Physicists Float a New Theory of Levitation

Frictionless parts could fly through the air with the greatest of ease
By Heather McPherson,  Newser User
Posted Aug 7, 2007 7:32 AM CDT
Casimir effect and vacuum fluctuations: roughly speaking, the difference in the pressure of the quantum vacuum inside and outside the cavity causes the plates to attract each other.   (Ulf Leonhardt)
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(Newser) – Two Scottish physics professors have published a report on forces of attraction that could be used to make objects levitate, writes the Telegraph. They've engineered a way to reverse the Casimir force, which normally causes elements to stick together. The discovery may lead to frictionless levitating parts in small mechanical systems.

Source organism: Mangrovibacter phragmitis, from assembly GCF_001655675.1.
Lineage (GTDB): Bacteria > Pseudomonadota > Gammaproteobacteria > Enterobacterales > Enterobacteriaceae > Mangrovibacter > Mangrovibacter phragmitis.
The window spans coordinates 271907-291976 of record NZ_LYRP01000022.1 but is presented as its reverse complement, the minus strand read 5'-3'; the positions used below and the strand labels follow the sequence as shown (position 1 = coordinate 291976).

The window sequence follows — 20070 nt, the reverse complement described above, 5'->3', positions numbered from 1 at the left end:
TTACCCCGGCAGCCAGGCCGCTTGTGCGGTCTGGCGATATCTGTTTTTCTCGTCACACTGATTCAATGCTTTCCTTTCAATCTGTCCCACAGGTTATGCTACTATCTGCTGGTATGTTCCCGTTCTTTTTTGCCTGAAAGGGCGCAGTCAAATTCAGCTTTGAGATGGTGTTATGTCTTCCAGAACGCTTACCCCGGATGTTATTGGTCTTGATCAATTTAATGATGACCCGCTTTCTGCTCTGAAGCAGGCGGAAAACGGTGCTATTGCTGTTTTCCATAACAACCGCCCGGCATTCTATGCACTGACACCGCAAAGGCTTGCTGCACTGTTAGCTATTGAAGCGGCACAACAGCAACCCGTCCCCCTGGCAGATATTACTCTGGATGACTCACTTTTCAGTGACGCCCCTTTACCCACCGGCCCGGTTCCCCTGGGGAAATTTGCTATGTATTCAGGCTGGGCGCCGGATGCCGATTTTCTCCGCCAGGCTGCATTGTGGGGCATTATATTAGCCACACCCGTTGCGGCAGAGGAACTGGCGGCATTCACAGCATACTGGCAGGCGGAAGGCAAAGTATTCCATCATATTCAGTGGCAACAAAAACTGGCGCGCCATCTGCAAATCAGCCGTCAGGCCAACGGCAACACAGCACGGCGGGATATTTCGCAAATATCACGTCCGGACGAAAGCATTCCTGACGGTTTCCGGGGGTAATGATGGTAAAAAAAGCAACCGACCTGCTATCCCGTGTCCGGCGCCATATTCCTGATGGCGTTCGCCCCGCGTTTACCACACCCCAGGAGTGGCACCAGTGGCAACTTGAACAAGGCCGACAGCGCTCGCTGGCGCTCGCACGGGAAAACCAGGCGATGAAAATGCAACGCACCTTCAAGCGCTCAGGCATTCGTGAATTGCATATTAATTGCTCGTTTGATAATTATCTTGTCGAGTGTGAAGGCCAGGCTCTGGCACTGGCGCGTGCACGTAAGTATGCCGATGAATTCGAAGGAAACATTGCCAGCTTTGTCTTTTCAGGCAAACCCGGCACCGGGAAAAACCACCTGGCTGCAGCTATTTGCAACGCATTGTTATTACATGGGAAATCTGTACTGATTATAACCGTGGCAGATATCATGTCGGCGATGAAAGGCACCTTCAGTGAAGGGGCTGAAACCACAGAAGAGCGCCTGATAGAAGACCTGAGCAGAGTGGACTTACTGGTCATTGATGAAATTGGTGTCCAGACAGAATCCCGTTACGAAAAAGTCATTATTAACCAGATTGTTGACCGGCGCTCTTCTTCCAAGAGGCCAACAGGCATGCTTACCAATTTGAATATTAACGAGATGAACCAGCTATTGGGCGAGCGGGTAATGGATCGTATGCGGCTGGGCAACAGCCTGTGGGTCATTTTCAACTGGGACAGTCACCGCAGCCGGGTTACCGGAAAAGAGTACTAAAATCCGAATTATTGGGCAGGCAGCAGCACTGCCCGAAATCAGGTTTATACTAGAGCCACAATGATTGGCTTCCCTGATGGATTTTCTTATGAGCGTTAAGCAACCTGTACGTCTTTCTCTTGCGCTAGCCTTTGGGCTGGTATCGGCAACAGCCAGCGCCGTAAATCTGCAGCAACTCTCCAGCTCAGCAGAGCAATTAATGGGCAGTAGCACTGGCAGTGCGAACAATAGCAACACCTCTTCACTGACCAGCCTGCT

The report has substantial consequences for the growing field of nanotechnology, where the Casimir force causes microscopic objects to stick together. Eliminating friction in small-scale electromechanical systems would lead to greater efficiency and solve one of the central problems of nanoengineering. The professors' report could even have larger-scale applications: in theory, a human being could levitate following the same principles.